Rodeo cowboys are like strippers, or maybe freelance writers. Unless you have skin in the game, or unless you're a big fan of the pastime, the participants are necessarily anonymous.
The bumps they take, and the risks they assume — all very real. The same can be said for the payout, or lack thereof.
Just as a writer can get stiffed when he writes a story that gets spiked, the same can be said about some country-strong stud who gets thrown from a bull before the 8 seconds are up. Biggie Smalls once rapped, "Mo money, mo problems," but no money definitely does not equate to no problems.
The risks the riders take are far too great. When the Professional Roughstock Series rolled through the Jacksonville Equestrian Center Saturday night — the second stop on the circuit's 2014 tour — I saw a half-dozen sick bumps from the back of a bucking bronco or bull. Bumps that might have killed a lesser man, a man like me, for example — concussive head bumps, landings on the neck and so on.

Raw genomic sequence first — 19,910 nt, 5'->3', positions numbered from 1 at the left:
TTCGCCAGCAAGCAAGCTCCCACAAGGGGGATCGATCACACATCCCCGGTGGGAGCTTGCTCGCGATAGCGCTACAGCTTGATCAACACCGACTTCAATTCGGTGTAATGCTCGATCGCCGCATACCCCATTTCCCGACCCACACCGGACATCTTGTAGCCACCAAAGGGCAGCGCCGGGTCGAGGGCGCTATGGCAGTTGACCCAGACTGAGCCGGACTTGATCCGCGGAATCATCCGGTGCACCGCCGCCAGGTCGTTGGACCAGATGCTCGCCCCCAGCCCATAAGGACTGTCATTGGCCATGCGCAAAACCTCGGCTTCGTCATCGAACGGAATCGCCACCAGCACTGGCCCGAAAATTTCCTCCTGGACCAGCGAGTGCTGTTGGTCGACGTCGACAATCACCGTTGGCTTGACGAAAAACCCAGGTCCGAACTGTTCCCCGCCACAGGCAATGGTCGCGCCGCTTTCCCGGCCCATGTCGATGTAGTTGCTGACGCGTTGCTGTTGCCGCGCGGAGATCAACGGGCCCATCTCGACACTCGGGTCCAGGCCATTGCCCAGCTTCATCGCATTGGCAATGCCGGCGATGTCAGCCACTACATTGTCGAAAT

Rodeo is no country for old men. Josi Young — a bareback rider from Buhl, Idaho, who took home a grand total of $14,188.46 during the 2013 season, placing him second in bareback-rider total earnings, according to the PRS website — made it to the final four, only to take an especially hard landing. As he lay on the ground, motionless, the announcer's stentorian voice held forth about the need to pray for him. Just as the crowd's silence reached a prayerful level, Young was back on his feet.
Miracle of miracles? Or conditioned response?
"No big contracts, no guarantees. If you don't ride, you don't get paid," said the announcer to the crowd — a sellout crowd of at least 1,000, with people being turned away by the police. Blue-collar, as you would expect, folks who arrived there in their gleaming F-150s, some attired in Western togs, others in "Duck Dynasty" paraphernalia. The code of the Good Ol' Boy in 2014 is that of mutually assured obsolescence. Within the … More